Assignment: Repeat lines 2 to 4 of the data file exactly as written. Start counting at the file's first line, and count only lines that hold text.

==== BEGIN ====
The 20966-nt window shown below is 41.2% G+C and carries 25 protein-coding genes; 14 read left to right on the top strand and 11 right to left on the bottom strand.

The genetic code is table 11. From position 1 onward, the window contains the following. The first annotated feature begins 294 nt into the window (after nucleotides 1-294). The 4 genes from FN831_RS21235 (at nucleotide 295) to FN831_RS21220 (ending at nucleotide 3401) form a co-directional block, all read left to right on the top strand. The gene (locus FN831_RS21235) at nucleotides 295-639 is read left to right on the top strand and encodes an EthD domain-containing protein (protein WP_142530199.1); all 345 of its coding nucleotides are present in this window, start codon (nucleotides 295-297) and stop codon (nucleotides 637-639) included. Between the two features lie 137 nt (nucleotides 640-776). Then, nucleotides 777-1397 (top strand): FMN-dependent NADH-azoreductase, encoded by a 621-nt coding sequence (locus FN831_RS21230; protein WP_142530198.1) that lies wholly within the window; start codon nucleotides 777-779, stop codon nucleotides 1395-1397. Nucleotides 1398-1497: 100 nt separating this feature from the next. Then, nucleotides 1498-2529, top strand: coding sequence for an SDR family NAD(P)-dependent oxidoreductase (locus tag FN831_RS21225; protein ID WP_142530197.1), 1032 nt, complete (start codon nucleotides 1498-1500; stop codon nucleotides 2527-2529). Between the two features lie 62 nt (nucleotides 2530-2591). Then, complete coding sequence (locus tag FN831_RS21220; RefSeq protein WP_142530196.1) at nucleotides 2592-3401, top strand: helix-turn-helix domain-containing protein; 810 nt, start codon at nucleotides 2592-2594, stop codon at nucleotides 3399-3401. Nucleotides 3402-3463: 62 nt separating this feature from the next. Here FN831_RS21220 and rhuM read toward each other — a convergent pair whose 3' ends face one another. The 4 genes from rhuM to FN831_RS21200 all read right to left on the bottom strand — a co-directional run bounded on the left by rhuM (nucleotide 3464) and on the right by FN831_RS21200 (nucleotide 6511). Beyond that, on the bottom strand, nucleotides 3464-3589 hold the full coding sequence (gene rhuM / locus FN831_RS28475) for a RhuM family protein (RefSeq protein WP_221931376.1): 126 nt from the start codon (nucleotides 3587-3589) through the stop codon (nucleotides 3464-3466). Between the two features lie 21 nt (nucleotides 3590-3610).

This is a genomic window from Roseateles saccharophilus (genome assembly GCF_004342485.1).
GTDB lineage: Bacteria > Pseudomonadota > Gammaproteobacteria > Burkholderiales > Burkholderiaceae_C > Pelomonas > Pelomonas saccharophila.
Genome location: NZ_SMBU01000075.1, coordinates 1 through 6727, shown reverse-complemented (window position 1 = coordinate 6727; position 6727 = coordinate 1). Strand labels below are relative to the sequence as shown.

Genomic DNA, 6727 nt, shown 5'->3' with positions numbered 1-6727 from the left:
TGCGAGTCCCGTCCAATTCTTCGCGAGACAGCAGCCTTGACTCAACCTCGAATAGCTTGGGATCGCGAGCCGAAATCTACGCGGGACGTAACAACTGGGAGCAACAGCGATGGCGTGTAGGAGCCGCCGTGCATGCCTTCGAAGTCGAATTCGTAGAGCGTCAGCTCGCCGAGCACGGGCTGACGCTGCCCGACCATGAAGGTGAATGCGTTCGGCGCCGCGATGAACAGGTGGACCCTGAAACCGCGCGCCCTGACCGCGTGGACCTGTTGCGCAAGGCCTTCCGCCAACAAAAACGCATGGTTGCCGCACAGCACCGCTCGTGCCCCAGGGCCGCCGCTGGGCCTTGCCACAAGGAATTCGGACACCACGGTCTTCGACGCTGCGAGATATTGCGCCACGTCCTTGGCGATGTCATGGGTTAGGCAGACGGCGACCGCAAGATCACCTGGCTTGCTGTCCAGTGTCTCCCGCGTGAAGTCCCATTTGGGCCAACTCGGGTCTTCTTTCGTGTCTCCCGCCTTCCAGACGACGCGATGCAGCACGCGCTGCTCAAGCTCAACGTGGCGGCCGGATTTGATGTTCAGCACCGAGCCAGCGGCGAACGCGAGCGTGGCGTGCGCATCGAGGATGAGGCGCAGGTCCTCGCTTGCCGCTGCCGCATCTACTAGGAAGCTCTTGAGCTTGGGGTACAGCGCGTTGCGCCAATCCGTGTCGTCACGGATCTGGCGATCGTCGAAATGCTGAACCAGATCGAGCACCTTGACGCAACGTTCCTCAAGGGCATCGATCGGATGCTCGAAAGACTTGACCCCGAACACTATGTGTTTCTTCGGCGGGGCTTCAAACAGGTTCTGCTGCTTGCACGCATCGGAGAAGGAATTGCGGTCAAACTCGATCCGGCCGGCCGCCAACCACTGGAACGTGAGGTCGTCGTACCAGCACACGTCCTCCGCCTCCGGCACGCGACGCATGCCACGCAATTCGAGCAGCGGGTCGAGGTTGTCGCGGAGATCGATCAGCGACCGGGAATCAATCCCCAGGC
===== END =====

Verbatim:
The genetic code is table 11. From position 1 onward, the window contains the following. The first annotated feature begins 294 nt into the window (after nucleotides 1-294). The 4 genes from FN831_RS21235 (at nucleotide 295) to FN831_RS21220 (ending at nucleotide 3401) form a co-directional block, all read left to right on the top strand. The gene (locus FN831_RS21235) at nucleotides 295-639 is read left to right on the top strand and encodes an EthD domain-containing protein (protein WP_142530199.1); all 345 of its coding nucleotides are present in this window, start codon (nucleotides 295-297) and stop codon (nucleotides 637-639) included. Between the two features lie 137 nt (nucleotides 640-776). Then, nucleotides 777-1397 (top strand): FMN-dependent NADH-azoreductase, encoded by a 621-nt coding sequence (locus FN831_RS21230; protein WP_142530198.1) that lies wholly within the window; start codon nucleotides 777-779, stop codon nucleotides 1395-1397. Nucleotides 1398-1497: 100 nt separating this feature from the next. Then, nucleotides 1498-2529, top strand: coding sequence for an SDR family NAD(P)-dependent oxidoreductase (locus tag FN831_RS21225; protein ID WP_142530197.1), 1032 nt, complete (start codon nucleotides 1498-1500; stop codon nucleotides 2527-2529). Between the two features lie 62 nt (nucleotides 2530-2591). Then, complete coding sequence (locus tag FN831_RS21220; RefSeq protein WP_142530196.1) at nucleotides 2592-3401, top strand: helix-turn-helix domain-containing protein; 810 nt, start codon at nucleotides 2592-2594, stop codon at nucleotides 3399-3401. Nucleotides 3402-3463: 62 nt separating this feature from the next. Here FN831_RS21220 and rhuM read toward each other — a convergent pair whose 3' ends face one another. The 4 genes from rhuM to FN831_RS21200 all read right to left on the bottom strand — a co-directional run bounded on the left by rhuM (nucleotide 3464) and on the right by FN831_RS21200 (nucleotide 6511). Beyond that, on the bottom strand, nucleotides 3464-3589 hold the full coding sequence (gene rhuM / locus FN831_RS28475) for a RhuM family protein (RefSeq protein WP_221931376.1): 126 nt from the start codon (nucleotides 3587-3589) through the stop codon (nucleotides 3464-3466). Between the two features lie 21 nt (nucleotides 3590-3610).

This is a genomic window from Roseateles saccharophilus (genome assembly GCF_004342485.1).
GTDB lineage: Bacteria > Pseudomonadota > Gammaproteobacteria > Burkholderiales > Burkholderiaceae_C > Pelomonas > Pelomonas saccharophila.